Painful Bladder Syndrome/Interstitial Cystitis

WHAT IS PAINFUL BLADDER SYNDROME/ INTERSTITIAL CYSTITIS?

Painful Bladder Syndrome, also known as Interstitial Cystitis (PBS/IC), refers to a persistent feeling of discomfort or pressure in the bladder region lasting for more than six weeks. You may often feel that you need to urinate, even without a bladder infection.

Symptoms of PBS/IC include urinary urgency and urinary frequency during the day as well as at night. Symptoms can be intermittent or constant and are often associated with irritable bowel syndrome and fibromyalgia. In addition, symptoms can fluctuate, flaring up in intensity and then subsiding or resolving.

Upon testing, the bladder may show signs of inflammation, areas of bleeding called glomerulations and/or cracks in the lining.

  • The cause of PBS/IC is unknown. Several factors can contribute, including:
  • Genetics such as having a family member with the condition
  • Previous infection
  • A defect in the bladder tissue that allows toxins to weaken the bladder wall or cause ulcers
  • Changes to the nerves that allow normal bladder sensation

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HOW IS PBS/IC DIAGNOSED?

To evaluate your condition, you will be asked questions regarding your symptoms. You may be asked to fill out a bladder diary which tracks voiding patterns and fluid intake. A physical examination will be performed to test your abdomen and the organs in your pelvis. See the chart that follows for additional tests that may be performed to assess your condition.

Bladder Diary

a record of when you urinate, when you leak, as well as your fluid intake throughout the day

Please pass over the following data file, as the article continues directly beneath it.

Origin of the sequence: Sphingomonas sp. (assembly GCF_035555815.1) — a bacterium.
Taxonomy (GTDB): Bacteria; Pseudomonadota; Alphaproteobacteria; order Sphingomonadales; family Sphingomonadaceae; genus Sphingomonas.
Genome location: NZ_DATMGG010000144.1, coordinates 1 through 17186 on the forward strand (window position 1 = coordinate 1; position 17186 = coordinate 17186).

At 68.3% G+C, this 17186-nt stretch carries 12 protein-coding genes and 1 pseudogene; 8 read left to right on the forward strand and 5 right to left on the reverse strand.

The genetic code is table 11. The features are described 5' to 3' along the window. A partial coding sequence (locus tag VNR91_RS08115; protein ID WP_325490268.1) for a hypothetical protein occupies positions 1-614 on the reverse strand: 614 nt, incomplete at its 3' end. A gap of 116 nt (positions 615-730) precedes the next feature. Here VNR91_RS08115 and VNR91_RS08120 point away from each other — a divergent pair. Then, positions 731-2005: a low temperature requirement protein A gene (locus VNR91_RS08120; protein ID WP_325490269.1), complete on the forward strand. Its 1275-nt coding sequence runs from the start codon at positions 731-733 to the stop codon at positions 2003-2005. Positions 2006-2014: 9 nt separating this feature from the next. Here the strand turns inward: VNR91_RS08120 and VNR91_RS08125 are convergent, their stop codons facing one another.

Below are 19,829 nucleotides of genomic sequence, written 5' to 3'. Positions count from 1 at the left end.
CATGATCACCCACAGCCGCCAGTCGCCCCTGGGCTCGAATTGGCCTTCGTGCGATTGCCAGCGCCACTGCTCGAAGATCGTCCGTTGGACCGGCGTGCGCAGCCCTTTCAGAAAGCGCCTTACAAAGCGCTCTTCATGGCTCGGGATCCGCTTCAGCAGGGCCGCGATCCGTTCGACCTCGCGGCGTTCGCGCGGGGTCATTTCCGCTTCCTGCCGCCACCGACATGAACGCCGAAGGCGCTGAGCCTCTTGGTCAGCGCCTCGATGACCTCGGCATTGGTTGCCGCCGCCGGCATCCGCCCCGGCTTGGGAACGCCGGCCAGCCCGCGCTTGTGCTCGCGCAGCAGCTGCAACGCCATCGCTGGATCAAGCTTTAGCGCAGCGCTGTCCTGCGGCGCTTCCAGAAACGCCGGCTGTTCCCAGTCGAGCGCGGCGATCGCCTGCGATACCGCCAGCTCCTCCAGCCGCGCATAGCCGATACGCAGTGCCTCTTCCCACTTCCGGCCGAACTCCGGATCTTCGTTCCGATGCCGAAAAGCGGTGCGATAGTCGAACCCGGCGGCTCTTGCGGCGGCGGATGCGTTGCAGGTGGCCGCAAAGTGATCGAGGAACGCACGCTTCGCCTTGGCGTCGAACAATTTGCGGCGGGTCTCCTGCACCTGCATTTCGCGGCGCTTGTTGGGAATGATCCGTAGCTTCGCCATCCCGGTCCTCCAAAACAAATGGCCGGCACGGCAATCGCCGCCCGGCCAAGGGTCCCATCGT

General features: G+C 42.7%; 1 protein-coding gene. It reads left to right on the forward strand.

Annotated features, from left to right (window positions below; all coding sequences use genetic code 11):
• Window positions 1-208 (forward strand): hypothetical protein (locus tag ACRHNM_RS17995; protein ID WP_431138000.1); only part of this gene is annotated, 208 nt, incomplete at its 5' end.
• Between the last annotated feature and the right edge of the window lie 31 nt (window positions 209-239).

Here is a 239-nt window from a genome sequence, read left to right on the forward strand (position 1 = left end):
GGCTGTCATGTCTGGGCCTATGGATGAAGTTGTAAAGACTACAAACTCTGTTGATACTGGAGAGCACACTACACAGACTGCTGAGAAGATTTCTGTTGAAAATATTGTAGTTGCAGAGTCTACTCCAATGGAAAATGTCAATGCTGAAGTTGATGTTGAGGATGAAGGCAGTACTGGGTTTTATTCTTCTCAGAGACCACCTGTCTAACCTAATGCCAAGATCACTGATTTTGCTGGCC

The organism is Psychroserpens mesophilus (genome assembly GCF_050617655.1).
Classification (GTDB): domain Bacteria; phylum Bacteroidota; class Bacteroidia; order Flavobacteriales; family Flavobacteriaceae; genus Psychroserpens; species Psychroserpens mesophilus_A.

Bladder Scan

evaluates proper emptying of the bladder after urination

Cystoscopy

uses a narrow tube with a tiny camera is used to assess for urinary tract problems

Urine Analysis

assesses for bacteria, blood and other irregularities in the urine

Urodynamic Study

tests the function of the bladder, sphincters and urethra

HOW CAN PBS/IC BE TREATED?

Most patients benefit from a combination of treatments to manage their symptoms.

Diet:

Certain foods and fluids may make symptoms worse. Finding out which foods or fluids cause symptoms to flare can help you manage bladder pressure or pain.

Foods and drinks that seem to irritate the bladder may include:

  • Coffee and tea
  • Carbonated drinks (soda, seltzer, beer)
  • Lemon and grapefruit juice
  • Chocolate
  • Tomatoes
  • Alcoholic drinks
  • Artificial sweeteners
  • Spicy food

Not all of these items bother everyone. You need to determine which fluids and foods bother you.

Stress management:

Emotional and mental stress can play a role in your symptoms. Having strategies to decrease stress such as yoga, meditation and speaking with a mental health practitioner can help.

Pelvic floor physical therapy:

As with other areas of the body, the pelvic floor muscles can get tight when responding to pain and/or pressure. Strengthening these muscles is NOT recommended for patients with PBS/IC. A physical therapist specializing in pelvic health can teach you techniques for decreasing your symptoms through breathing, stretching and biofeedback.

Medication:

There are several medications that may help ease your symptoms but pentosan polysulfate sodium (Elmiron) is the only one approved by the FDA for PBS/IC. Others, such as amitriptyline, heparin, hydroxyzine and cimetidine, may help with bladder pain.

Bladder installations:

A combination of medications can be inserted directly into your bladder in the doctor’s office to ease your symptoms.

Neuromodulation:

This treatment helps modulate or change the electrical impulses sent through the nerves to your bladder. Electrodes are placed on your skin with a transelectrical nerve stimulator (TENS) unit or a small device is surgically implanted near the spine (InterStim).

Botulinum Toxin (Botox):

Botox is injected into the bladder wall, allowing it to relax and improve your bladder capacity. Botox injections are typically performed in the doctor’s office under local anesthetic.

KEY POINTS:

1. PBS/IC is a condition causing discomfort, pressure or pain in the bladder and/or urethra, which can change urinary habits. You may not always have pain as symptoms vary among patients.

2. Treatment includes lifestyle changes such as fluid and food modification, stress management and relaxation training, medication and nerve stimulation.

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